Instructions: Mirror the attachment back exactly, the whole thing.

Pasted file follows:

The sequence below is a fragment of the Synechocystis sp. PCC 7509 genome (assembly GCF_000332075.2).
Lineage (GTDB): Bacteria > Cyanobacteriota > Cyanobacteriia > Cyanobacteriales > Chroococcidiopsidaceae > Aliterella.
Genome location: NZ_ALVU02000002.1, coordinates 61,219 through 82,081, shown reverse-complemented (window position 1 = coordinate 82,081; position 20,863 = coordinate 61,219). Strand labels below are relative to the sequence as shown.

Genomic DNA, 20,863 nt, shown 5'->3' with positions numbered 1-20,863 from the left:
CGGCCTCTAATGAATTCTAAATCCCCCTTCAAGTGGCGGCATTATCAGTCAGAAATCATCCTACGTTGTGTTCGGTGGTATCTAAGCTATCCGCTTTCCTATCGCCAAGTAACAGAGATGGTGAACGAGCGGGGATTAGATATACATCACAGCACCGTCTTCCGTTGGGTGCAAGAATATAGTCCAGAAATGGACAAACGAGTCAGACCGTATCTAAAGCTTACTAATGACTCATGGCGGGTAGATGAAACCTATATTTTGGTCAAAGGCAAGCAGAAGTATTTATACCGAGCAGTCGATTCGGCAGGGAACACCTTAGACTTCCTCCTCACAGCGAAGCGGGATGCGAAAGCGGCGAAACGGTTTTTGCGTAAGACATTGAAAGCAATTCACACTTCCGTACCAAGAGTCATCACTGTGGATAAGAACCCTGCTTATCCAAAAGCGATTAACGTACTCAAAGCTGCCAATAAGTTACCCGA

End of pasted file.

The sequence below is a fragment of the Synechocystis sp. PCC 7509 genome (assembly GCF_000332075.2).
Lineage (GTDB): Bacteria > Cyanobacteriota > Cyanobacteriia > Cyanobacteriales > Chroococcidiopsidaceae > Aliterella.
Genome location: NZ_ALVU02000002.1, coordinates 61,219 through 82,081, shown reverse-complemented (window position 1 = coordinate 82,081; position 20,863 = coordinate 61,219). Strand labels below are relative to the sequence as shown.

Genomic DNA, 20,863 nt, shown 5'->3' with positions numbered 1-20,863 from the left:
CGGCCTCTAATGAATTCTAAATCCCCCTTCAAGTGGCGGCATTATCAGTCAGAAATCATCCTACGTTGTGTTCGGTGGTATCTAAGCTATCCGCTTTCCTATCGCCAAGTAACAGAGATGGTGAACGAGCGGGGATTAGATATACATCACAGCACCGTCTTCCGTTGGGTGCAAGAATATAGTCCAGAAATGGACAAACGAGTCAGACCGTATCTAAAGCTTACTAATGACTCATGGCGGGTAGATGAAACCTATATTTTGGTCAAAGGCAAGCAGAAGTATTTATACCGAGCAGTCGATTCGGCAGGGAACACCTTAGACTTCCTCCTCACAGCGAAGCGGGATGCGAAAGCGGCGAAACGGTTTTTGCGTAAGACATTGAAAGCAATTCACACTTCCGTACCAAGAGTCATCACTGTGGATAAGAACCCTGCTTATCCAAAAGCGATTAACGTACTCAAAGCTGCCAATAAGTTACCCGA